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Covid-19 Accommodations

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Due to COVID-19, students will be completing coursework in all sorts of different environments and situations, including unreliable access to internet, devices and other technologies, childcare responsibilities, and different time zones. It is important to identify and accommodate the needs of students to ensure they can complete the intended learning outcomes of a course. 

 

  

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Use Cases
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  • Accessibility - students with disabilities have the right to course materials of equivalent quality to other students enrolled in a course, and the right to receive it in a similar timeframe. Through remote delivery, instructors can incorporate some simple processes that can benefit all students and their learning. 

  • Consider recording your synchronous lectures and making them available asynchronously after the factThis allows students to access the content on their schedules and at a pace appropriate for them and supports students with poor internet connections or limited access to the internet.  

  • With travel restrictions in place, for some students, learning remotely may involve accessing courses from outside Canada. This can create new challenges in your course, including significant differences in time zones (possibly impacting synchronous activities), as well as accessing content from sanctioned countries. Be aware of students who fall into this category and consider alternative forms of instruction and assessment when feasible.

  • Post lecture notes, such as PowerPoint slides, to the Content section of your CourseLink site.

  • Consider using voice-over on uploaded PowerPoint slides to support students learning in an asynchronous format, allowing them to refer to the narration rather than reaching out to schedule a meeting.

  • Encourage or assign study groups with a volunteer lead or note taker to accommodate for missed classes. This empowers students to work with their peers and can help to create a course community. Tools in CourseLink that could support this include GroupsDiscussions and Video Assignments.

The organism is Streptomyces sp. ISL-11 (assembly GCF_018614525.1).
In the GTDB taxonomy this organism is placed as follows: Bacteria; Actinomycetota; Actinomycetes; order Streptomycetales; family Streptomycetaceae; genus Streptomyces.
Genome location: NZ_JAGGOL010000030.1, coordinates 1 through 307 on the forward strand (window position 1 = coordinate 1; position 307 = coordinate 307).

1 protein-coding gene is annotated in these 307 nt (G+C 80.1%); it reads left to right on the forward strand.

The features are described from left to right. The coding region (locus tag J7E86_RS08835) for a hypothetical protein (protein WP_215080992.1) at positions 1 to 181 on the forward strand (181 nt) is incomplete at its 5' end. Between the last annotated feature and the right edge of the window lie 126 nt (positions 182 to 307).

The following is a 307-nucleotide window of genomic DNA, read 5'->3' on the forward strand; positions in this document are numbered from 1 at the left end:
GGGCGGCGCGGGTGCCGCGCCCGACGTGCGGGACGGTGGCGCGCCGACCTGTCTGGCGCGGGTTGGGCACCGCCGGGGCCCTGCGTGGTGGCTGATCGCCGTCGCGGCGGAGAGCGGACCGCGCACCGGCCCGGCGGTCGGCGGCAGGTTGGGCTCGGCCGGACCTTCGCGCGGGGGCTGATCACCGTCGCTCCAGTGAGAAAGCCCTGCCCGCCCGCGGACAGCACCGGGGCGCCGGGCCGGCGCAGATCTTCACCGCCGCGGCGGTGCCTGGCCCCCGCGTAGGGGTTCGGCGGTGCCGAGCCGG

• For students who are unable to reliably access materials via the internet, consider providing them printed materials, including video transcriptions, lecture notesreadings, etc.

  • Provide students with information on assessment deadlines within your Course Outline and consider using the Calendar tool to reinforce these dates in your CourseLink site.

  • Where possible, provide assessment flexibility, such as additional time or changing availability windows, with the special access function in CourseLink Quizzes and Dropbox.

  • Consider how access to a stable internet connection might affect your assessments. Let students know they can reach out to CourseLink Support for technical assistance with CourseLink during a quiz or exam.

  • Consider allowing for multiple grading schemes in your course; for example, the highest midterm mark accounts for a greater percentage of the final grade. CourseLink allows for a formula to calculate the final grade to facilitate this.

  • Assessment flexibility can also be created by using Grade Categories to drop grade items from that category; for example, a quiz grade category could drop the two lowest quiz marks from the category calculation.

  • For the Fall 2020 and Winter 2021 semesters, the University will not be requiring students to provide verification of illness (doctor’s notes).  

  • Ask your students how you can help them. By keeping the lines of communication open with students, you will be better able to accommodate and support students throughout the remote delivery period. 

Resources
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